Ugh. It’s been a hard evening for me because of that visit to the state-appointed psychiatrist who thinks that depression and anxiety are the only mental illnesses. [Eyeroll.] If he overturns my disability, it should be easy to appeal and point out what limited space I was given to explain what happens when I go to work.
The evening got worse, though. It’s coming up on 8:30 now, and I just got back from the drugstore. LuLu has been wound up all evening because I was too stressed out to walk her properly today despite multiple opportunities. So I dragged her with me to the drugstore and tethered her outside to a post.
The problem was that while I was in the store, I needed to get out quickly and rescue my ornery dog. Here’s what went wrong. I got in the regular lane because I was paying with cash and their self-service stations only take credit/debit. I shot a death beam into the neck of the slow guy who was taking forever to pay ahead of me.
When I walked up to the counter, I had my usual paranoid stance of here’s my item, let’s get this over with so that you can avoid polluting my energy. Nothing personal.
The cashier freakin’ got mad at me. First, she took forever counting my exact change. Then she used hand sanitizer, which I thought was odd, because she hadn’t put my change into the register yet. Poor planning? Then she said to me, “Do you have a problem talking to me?”
I was taken aback. “What?”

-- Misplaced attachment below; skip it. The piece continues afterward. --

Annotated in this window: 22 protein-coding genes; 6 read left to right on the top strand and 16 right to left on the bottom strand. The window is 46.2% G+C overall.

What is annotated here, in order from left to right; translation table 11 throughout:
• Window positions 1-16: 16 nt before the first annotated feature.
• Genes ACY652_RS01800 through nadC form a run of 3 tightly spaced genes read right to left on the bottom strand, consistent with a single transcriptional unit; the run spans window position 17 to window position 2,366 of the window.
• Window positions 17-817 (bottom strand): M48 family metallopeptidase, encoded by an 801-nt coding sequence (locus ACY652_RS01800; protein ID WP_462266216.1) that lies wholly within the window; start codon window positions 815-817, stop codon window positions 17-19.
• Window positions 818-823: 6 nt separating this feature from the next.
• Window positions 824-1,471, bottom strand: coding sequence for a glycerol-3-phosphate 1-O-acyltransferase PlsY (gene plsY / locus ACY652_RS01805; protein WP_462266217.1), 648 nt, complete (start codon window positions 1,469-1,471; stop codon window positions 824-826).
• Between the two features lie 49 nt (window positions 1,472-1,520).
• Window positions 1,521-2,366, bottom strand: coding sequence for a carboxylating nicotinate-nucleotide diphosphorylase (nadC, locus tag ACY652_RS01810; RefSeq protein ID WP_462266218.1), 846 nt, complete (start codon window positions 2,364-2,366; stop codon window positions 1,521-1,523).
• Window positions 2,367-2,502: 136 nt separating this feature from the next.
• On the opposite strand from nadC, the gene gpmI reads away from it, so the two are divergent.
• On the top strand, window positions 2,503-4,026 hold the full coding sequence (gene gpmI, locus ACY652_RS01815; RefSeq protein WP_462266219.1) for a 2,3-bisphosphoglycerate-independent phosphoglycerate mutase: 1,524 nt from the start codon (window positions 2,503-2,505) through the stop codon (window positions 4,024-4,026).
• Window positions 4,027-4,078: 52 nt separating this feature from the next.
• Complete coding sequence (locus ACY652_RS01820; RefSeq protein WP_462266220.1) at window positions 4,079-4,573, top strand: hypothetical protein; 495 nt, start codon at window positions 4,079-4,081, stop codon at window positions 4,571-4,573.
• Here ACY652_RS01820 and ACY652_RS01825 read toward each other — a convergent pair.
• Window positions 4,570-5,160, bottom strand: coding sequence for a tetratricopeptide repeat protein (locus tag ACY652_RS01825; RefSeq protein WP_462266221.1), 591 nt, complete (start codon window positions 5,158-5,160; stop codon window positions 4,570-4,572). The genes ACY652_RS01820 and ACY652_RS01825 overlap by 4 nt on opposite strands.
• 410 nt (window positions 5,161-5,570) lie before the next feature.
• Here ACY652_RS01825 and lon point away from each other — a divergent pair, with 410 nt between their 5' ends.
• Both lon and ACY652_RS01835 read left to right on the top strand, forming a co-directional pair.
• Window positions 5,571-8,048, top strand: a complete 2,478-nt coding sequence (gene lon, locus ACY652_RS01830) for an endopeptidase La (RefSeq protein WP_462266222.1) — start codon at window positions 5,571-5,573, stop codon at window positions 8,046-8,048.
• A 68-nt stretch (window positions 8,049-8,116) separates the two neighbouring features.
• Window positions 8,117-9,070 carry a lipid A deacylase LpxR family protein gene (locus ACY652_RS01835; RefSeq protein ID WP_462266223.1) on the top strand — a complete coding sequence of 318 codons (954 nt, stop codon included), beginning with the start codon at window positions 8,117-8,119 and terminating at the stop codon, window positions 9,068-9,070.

She repeated herself.
“I have a problem talking to everyone,” I said in a nasal voice. “I’m paranoid.”
“No, you’re not! I’ve seen you talking to other people.”
This is possible, but if true, I was probably trying to force some marginal social normalcy. That, or she saw me talking to my dad. He goes to the drugstore with me all the time. It’s right around the corner. Hard to know.
“No, I’m not making this up,” I insisted. “I’m… I’m really paranoid.”
She scoffed and handed me my bag. “Here you go.”
I retreated, but I couldn’t shut up. “I’m not making this up! It’s true! SCHIZOPHRENIC!” I waved my arms around in despair. And at this beautiful junction, I found myself in the direct line of fire of the security camera that hangs over the front door. Add that to your greatest freak-outs, Meg. They’ll be showing that in sensitivity training for years to come.
And then I fled.
I was wondering if anything would happen this January to rival last year’s candy theft, and this contends!
I feel bad for her. I hurt her feelings, obviously, but it was so unintentional, and my mind was on my tethered dog outside, and I was unable to hone in on my intuitive inner voice that was saying that she was upset. So I made a scene.
If that woman’s thinking, oh, holy hell, she was telling the truth and I didn’t believe her, well, I feel bad for her. I really do. I never meant to hurt her feelings. I’m distant from cashiers because they’re facing right into my energetic field, and it hurts if I let them in. Too much pollution.
I don’t find this remotely amusing. I swear, I’m not laughing at all. Not even a little bit. Why? Because it’s not funny.
Okay, it’s a little funny.
Oh, hell. I’ve been turning over the day’s events with my dad, Mr. Brains, and he’s convinced that the disability guy is going to maintain my disabled status. Mr. Brains thinks that my casual talk of pollution and coworkers becoming animals ought to do the trick. I hope he’s right.